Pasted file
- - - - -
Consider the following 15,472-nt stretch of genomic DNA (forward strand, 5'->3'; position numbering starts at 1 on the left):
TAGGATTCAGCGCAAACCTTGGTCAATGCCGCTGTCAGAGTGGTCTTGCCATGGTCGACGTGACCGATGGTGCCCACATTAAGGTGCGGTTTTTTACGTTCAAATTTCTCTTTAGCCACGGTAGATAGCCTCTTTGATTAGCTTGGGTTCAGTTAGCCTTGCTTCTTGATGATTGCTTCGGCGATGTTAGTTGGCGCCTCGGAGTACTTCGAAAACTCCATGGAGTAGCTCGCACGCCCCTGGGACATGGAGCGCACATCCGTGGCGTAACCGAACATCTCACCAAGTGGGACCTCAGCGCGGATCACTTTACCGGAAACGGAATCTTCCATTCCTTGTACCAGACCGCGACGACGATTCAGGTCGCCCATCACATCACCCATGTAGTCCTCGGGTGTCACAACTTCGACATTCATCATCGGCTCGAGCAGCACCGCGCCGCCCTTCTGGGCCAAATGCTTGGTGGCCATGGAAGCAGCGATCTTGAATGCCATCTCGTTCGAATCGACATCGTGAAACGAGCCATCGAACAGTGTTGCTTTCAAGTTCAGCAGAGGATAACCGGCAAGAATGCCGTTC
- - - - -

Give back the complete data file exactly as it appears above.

Consider the following 15,472-nt stretch of genomic DNA (forward strand, 5'->3'; position numbering starts at 1 on the left):
TAGGATTCAGCGCAAACCTTGGTCAATGCCGCTGTCAGAGTGGTCTTGCCATGGTCGACGTGACCGATGGTGCCCACATTAAGGTGCGGTTTTTTACGTTCAAATTTCTCTTTAGCCACGGTAGATAGCCTCTTTGATTAGCTTGGGTTCAGTTAGCCTTGCTTCTTGATGATTGCTTCGGCGATGTTAGTTGGCGCCTCGGAGTACTTCGAAAACTCCATGGAGTAGCTCGCACGCCCCTGGGACATGGAGCGCACATCCGTGGCGTAACCGAACATCTCACCAAGTGGGACCTCAGCGCGGATCACTTTACCGGAAACGGAATCTTCCATTCCTTGTACCAGACCGCGACGACGATTCAGGTCGCCCATCACATCACCCATGTAGTCCTCGGGTGTCACAACTTCGACATTCATCATCGGCTCGAGCAGCACCGCGCCGCCCTTCTGGGCCAAATGCTTGGTGGCCATGGAAGCAGCGATCTTGAATGCCATCTCGTTCGAATCGACATCGTGAAACGAGCCATCGAACAGTGTTGCTTTCAAGTTCAGCAGAGGATAACCGGCAAGAATGCCGTTC